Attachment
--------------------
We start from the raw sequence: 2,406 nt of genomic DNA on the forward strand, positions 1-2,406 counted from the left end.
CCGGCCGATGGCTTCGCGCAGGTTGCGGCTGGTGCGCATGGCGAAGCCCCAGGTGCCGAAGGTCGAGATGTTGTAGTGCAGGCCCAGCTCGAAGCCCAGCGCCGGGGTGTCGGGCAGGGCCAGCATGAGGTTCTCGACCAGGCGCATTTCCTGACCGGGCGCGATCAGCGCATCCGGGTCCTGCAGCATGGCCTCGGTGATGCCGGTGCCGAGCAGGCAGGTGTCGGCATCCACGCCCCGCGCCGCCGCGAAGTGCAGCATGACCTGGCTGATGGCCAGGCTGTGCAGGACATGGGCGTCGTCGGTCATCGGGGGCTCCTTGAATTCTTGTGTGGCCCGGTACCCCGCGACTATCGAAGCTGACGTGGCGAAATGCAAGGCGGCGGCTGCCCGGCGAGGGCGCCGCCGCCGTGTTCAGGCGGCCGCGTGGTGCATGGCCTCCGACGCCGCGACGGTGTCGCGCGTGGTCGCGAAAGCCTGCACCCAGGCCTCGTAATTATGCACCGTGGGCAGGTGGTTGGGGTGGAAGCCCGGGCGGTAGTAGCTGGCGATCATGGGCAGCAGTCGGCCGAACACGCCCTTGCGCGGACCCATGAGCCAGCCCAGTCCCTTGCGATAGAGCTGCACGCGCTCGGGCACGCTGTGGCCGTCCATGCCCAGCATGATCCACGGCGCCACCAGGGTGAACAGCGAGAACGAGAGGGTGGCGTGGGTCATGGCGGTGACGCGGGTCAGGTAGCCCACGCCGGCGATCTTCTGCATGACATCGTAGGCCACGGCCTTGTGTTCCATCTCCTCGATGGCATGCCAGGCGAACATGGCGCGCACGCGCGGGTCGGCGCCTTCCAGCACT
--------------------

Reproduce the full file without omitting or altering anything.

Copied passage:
We start from the raw sequence: 2,406 nt of genomic DNA on the forward strand, positions 1-2,406 counted from the left end.
CCGGCCGATGGCTTCGCGCAGGTTGCGGCTGGTGCGCATGGCGAAGCCCCAGGTGCCGAAGGTCGAGATGTTGTAGTGCAGGCCCAGCTCGAAGCCCAGCGCCGGGGTGTCGGGCAGGGCCAGCATGAGGTTCTCGACCAGGCGCATTTCCTGACCGGGCGCGATCAGCGCATCCGGGTCCTGCAGCATGGCCTCGGTGATGCCGGTGCCGAGCAGGCAGGTGTCGGCATCCACGCCCCGCGCCGCCGCGAAGTGCAGCATGACCTGGCTGATGGCCAGGCTGTGCAGGACATGGGCGTCGTCGGTCATCGGGGGCTCCTTGAATTCTTGTGTGGCCCGGTACCCCGCGACTATCGAAGCTGACGTGGCGAAATGCAAGGCGGCGGCTGCCCGGCGAGGGCGCCGCCGCCGTGTTCAGGCGGCCGCGTGGTGCATGGCCTCCGACGCCGCGACGGTGTCGCGCGTGGTCGCGAAAGCCTGCACCCAGGCCTCGTAATTATGCACCGTGGGCAGGTGGTTGGGGTGGAAGCCCGGGCGGTAGTAGCTGGCGATCATGGGCAGCAGTCGGCCGAACACGCCCTTGCGCGGACCCATGAGCCAGCCCAGTCCCTTGCGATAGAGCTGCACGCGCTCGGGCACGCTGTGGCCGTCCATGCCCAGCATGATCCACGGCGCCACCAGGGTGAACAGCGAGAACGAGAGGGTGGCGTGGGTCATGGCGGTGACGCGGGTCAGGTAGCCCACGCCGGCGATCTTCTGCATGACATCGTAGGCCACGGCCTTGTGTTCCATCTCCTCGATGGCATGCCAGGCGAACATGGCGCGCACGCGCGGGTCGGCGCCTTCCAGCACT